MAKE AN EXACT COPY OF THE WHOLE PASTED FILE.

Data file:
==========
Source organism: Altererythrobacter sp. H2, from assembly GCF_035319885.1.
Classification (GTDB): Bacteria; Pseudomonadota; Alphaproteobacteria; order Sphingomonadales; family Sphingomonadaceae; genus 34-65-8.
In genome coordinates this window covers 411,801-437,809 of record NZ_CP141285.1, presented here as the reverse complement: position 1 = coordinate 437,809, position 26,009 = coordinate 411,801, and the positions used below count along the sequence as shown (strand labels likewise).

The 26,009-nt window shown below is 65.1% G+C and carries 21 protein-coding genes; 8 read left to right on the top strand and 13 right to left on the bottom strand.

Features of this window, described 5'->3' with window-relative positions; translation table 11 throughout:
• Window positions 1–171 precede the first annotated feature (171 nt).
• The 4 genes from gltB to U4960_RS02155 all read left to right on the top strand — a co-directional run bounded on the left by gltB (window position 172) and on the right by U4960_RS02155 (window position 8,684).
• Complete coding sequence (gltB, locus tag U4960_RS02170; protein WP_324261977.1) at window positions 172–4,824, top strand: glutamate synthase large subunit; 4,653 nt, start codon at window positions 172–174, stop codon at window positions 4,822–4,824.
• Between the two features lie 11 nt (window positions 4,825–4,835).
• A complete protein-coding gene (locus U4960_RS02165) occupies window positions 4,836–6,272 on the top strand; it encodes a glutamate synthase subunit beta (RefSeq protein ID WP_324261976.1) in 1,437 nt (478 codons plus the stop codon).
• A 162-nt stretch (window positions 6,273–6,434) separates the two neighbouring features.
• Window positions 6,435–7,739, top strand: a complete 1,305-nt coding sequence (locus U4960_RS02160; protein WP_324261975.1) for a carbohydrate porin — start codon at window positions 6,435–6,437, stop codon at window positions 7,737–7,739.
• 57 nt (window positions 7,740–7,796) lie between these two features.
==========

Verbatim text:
Source organism: Altererythrobacter sp. H2, from assembly GCF_035319885.1.
Classification (GTDB): Bacteria; Pseudomonadota; Alphaproteobacteria; order Sphingomonadales; family Sphingomonadaceae; genus 34-65-8.
In genome coordinates this window covers 411,801-437,809 of record NZ_CP141285.1, presented here as the reverse complement: position 1 = coordinate 437,809, position 26,009 = coordinate 411,801, and the positions used below count along the sequence as shown (strand labels likewise).

The 26,009-nt window shown below is 65.1% G+C and carries 21 protein-coding genes; 8 read left to right on the top strand and 13 right to left on the bottom strand.

Features of this window, described 5'->3' with window-relative positions; translation table 11 throughout:
• Window positions 1–171 precede the first annotated feature (171 nt).
• The 4 genes from gltB to U4960_RS02155 all read left to right on the top strand — a co-directional run bounded on the left by gltB (window position 172) and on the right by U4960_RS02155 (window position 8,684).
• Complete coding sequence (gltB, locus tag U4960_RS02170; protein WP_324261977.1) at window positions 172–4,824, top strand: glutamate synthase large subunit; 4,653 nt, start codon at window positions 172–174, stop codon at window positions 4,822–4,824.
• Between the two features lie 11 nt (window positions 4,825–4,835).
• A complete protein-coding gene (locus U4960_RS02165) occupies window positions 4,836–6,272 on the top strand; it encodes a glutamate synthase subunit beta (RefSeq protein ID WP_324261976.1) in 1,437 nt (478 codons plus the stop codon).
• A 162-nt stretch (window positions 6,273–6,434) separates the two neighbouring features.
• Window positions 6,435–7,739, top strand: a complete 1,305-nt coding sequence (locus U4960_RS02160; protein WP_324261975.1) for a carbohydrate porin — start codon at window positions 6,435–6,437, stop codon at window positions 7,737–7,739.
• 57 nt (window positions 7,740–7,796) lie between these two features.